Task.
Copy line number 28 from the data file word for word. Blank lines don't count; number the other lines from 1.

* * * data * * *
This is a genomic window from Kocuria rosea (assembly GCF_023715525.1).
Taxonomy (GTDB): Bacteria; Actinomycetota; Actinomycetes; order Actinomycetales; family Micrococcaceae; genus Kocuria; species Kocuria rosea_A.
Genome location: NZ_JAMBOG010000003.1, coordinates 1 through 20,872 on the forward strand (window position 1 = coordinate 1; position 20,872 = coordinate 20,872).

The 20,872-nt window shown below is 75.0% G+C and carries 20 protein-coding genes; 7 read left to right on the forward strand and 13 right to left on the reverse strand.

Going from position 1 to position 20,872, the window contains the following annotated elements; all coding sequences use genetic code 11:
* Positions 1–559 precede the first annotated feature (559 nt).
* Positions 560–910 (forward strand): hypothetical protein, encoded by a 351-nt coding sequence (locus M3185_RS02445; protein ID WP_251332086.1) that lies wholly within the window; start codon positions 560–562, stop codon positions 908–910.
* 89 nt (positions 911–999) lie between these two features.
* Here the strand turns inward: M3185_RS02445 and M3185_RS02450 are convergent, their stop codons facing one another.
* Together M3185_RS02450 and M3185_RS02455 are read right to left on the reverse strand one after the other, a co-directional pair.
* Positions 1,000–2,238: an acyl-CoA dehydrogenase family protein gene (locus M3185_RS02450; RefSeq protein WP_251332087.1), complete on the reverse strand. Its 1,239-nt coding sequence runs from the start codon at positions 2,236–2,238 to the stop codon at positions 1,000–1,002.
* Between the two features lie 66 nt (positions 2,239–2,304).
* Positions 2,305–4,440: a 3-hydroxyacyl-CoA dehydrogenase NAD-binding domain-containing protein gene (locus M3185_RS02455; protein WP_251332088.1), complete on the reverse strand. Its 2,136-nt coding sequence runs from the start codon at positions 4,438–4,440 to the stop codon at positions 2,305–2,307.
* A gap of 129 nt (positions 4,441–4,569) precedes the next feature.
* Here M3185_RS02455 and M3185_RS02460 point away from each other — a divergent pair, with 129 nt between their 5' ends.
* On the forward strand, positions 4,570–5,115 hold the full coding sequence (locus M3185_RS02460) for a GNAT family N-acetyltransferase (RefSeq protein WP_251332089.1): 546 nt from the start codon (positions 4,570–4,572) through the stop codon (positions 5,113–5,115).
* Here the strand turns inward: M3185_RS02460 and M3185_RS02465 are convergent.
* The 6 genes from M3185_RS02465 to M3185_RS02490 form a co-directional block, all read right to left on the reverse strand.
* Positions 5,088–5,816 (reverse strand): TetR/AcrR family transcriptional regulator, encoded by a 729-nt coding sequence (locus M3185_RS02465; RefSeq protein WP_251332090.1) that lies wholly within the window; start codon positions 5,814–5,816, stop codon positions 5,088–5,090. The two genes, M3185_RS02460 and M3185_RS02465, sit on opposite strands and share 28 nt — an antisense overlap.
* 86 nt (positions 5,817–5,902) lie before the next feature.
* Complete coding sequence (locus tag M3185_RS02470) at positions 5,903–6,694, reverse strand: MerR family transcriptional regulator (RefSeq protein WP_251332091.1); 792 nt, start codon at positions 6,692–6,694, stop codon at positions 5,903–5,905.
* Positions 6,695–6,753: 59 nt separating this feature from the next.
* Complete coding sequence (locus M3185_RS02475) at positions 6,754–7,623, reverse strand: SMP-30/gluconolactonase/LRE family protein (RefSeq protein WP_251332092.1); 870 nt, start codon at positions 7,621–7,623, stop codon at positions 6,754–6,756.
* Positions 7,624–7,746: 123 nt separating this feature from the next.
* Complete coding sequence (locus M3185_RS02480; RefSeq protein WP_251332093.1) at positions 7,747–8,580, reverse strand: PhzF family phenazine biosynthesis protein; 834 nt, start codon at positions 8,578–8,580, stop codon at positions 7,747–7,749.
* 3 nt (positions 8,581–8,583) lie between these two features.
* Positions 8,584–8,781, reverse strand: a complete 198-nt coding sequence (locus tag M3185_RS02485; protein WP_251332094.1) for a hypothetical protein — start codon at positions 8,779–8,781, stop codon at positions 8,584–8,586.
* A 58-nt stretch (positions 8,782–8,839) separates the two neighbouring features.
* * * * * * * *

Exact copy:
* A 58-nt stretch (positions 8,782–8,839) separates the two neighbouring features.